Tuesday, January 10, 2012

A Moderate’s Short Walk Down Libertarianism

The routine walk I take with Mugsy, my English Bulldog, winds its way downhill and south from our home and back through Rockwood Park, a wonderful but very small Durham City Park stretching northeast from Nana’s Restaurant and behind the Thai Café along both sides of Third Fork Creek.

For at least three or more decades, ultra-conservative libertarians have argued against public parkland such as this not because they believe we shouldn't have parkland but because they think it shouldn’t be owned and maintained by the public.Rockwood Park

There are many things for which to commend Rockwood Park, including the stands of wonderful towering hardwood trees, the sidewalk that loops around the entire Park including three very cool bridges, great playground equipment for young children, restrooms, a water fountain, two outdoor grills, a picnic shelter, a basketball court and convenient dispensers in case you forgot or ran out of bags with which to pick up after your dog.

However, libertarians would point to some obvious government neglect, including the fact that the recent repaving of the street leading into the park stopped 30 feet short of paving the small unkept and potholed parking lot where the street dead ends into the park or why the picnic shelter has a giant hole in the roof and the grills are rusted out as are most of the trash receptacles and why the turf, which would be excellent for games of all kinds, has been allowed to degrade into nothing but weeds.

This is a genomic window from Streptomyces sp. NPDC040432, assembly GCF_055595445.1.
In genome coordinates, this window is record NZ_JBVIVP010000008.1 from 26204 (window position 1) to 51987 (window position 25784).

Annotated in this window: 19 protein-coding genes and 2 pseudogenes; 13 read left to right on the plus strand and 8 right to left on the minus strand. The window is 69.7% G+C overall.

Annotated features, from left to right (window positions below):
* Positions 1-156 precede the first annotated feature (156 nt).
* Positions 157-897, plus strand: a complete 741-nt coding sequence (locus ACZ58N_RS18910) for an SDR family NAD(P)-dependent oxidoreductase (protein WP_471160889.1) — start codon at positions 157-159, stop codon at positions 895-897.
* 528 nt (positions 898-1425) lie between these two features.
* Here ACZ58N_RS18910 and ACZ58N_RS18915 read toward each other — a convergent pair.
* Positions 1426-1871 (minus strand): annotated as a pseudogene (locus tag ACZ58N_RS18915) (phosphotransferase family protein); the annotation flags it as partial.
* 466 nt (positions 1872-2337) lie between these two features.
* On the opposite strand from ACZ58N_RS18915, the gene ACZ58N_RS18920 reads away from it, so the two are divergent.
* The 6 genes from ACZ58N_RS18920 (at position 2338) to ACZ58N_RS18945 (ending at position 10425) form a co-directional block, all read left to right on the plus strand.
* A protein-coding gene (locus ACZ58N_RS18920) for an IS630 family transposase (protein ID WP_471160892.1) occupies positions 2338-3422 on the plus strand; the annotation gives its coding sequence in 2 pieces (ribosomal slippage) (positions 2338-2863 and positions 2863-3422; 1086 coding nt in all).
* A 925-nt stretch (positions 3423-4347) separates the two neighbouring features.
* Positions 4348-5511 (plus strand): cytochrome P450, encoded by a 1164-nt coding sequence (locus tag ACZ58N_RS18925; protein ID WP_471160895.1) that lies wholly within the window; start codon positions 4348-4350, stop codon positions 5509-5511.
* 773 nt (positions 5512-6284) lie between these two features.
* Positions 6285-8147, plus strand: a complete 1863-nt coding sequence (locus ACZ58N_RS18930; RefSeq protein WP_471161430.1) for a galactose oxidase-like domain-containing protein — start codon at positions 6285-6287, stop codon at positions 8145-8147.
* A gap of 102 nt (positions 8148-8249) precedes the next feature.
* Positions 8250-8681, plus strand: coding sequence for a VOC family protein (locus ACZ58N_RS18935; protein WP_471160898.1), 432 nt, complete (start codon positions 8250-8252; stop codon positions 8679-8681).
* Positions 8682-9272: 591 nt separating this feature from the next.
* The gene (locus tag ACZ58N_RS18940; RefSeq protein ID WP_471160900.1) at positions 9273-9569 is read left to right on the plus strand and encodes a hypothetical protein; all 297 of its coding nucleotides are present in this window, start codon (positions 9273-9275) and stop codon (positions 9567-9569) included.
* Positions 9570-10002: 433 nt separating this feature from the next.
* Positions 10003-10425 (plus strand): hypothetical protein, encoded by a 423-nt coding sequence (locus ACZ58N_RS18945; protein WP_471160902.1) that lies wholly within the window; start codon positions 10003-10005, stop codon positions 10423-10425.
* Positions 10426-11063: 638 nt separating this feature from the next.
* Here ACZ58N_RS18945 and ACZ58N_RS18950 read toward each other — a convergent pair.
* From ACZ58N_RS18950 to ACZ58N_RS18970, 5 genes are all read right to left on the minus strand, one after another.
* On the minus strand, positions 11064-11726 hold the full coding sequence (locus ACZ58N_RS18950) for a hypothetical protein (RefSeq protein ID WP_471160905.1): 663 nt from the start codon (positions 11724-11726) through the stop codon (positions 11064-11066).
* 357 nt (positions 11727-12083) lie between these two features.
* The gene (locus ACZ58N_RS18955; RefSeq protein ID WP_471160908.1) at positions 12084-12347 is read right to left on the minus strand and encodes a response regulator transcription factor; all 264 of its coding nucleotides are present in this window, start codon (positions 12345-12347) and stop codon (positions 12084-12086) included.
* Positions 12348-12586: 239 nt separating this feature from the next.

Almost everyone values public space of this kind, but libertarians argue that it would be better provided and better maintained by the free market. I can see how the spontaneous, self-organizing, learn-by- results nature of the free marketplace might eventually come to value open space and that pricing could ultimately make sure that it was better maintained.

But as a moderate, I wonder just how long that would take and how much devastation would be created before the individual decisions in the marketplace would come close to resulting in a park like this let alone a consistent system of parks and the added value they create for neighborhoods and the community as a whole?

Is pricing in the marketplace really that practical as a solution for creating and maintaining open space? At the same time, I wonder why the park isn't better maintained by the public sector using tax revenue, which in essence is a form of what clinical economists term corrective pricing, as a means to provide quality-of-life amenities that are unrealistic for individual homeowners, neighborhoods and small groups of citizens to provide.

Libertarianism is an interesting theory, but not as an overarching  solution. But those who genuinely think that way and believe in their principles may have a point. Starving government is obviously not the solution but few can deny that our government obviously needs to be held more accountable.

1 comment:

Reyn said...

I'm happy to report that the hole in the roof with the picnic shelter has apparently been repaired, something that would not have been necessary at all if proper maintenance had not been deferred.